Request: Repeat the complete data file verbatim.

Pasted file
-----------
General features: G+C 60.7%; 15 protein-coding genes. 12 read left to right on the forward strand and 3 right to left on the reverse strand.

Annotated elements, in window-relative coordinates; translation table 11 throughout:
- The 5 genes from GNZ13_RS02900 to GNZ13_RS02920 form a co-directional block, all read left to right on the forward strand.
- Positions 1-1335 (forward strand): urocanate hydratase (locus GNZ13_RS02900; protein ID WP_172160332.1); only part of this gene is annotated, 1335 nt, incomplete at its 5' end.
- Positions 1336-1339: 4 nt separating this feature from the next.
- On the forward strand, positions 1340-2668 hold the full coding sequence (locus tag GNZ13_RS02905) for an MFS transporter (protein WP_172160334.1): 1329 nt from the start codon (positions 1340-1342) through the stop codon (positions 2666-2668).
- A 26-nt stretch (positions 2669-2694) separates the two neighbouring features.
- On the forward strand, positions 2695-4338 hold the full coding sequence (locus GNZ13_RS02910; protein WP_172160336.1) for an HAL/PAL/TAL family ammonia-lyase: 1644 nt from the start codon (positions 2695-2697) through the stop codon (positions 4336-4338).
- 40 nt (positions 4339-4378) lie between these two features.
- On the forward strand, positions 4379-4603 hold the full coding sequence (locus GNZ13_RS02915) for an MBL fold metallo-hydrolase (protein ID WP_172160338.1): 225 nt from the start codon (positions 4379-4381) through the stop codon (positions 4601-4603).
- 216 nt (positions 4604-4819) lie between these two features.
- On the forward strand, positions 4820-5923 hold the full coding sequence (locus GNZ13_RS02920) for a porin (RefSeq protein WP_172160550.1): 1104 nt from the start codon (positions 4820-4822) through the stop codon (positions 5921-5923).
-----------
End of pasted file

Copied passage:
General features: G+C 60.7%; 15 protein-coding genes. 12 read left to right on the forward strand and 3 right to left on the reverse strand.

Annotated elements, in window-relative coordinates; translation table 11 throughout:
- The 5 genes from GNZ13_RS02900 to GNZ13_RS02920 form a co-directional block, all read left to right on the forward strand.
- Positions 1-1335 (forward strand): urocanate hydratase (locus GNZ13_RS02900; protein ID WP_172160332.1); only part of this gene is annotated, 1335 nt, incomplete at its 5' end.
- Positions 1336-1339: 4 nt separating this feature from the next.
- On the forward strand, positions 1340-2668 hold the full coding sequence (locus tag GNZ13_RS02905) for an MFS transporter (protein WP_172160334.1): 1329 nt from the start codon (positions 1340-1342) through the stop codon (positions 2666-2668).
- A 26-nt stretch (positions 2669-2694) separates the two neighbouring features.
- On the forward strand, positions 2695-4338 hold the full coding sequence (locus GNZ13_RS02910; protein WP_172160336.1) for an HAL/PAL/TAL family ammonia-lyase: 1644 nt from the start codon (positions 2695-2697) through the stop codon (positions 4336-4338).
- 40 nt (positions 4339-4378) lie between these two features.
- On the forward strand, positions 4379-4603 hold the full coding sequence (locus GNZ13_RS02915) for an MBL fold metallo-hydrolase (protein ID WP_172160338.1): 225 nt from the start codon (positions 4379-4381) through the stop codon (positions 4601-4603).
- 216 nt (positions 4604-4819) lie between these two features.
- On the forward strand, positions 4820-5923 hold the full coding sequence (locus GNZ13_RS02920) for a porin (RefSeq protein WP_172160550.1): 1104 nt from the start codon (positions 4820-4822) through the stop codon (positions 5921-5923).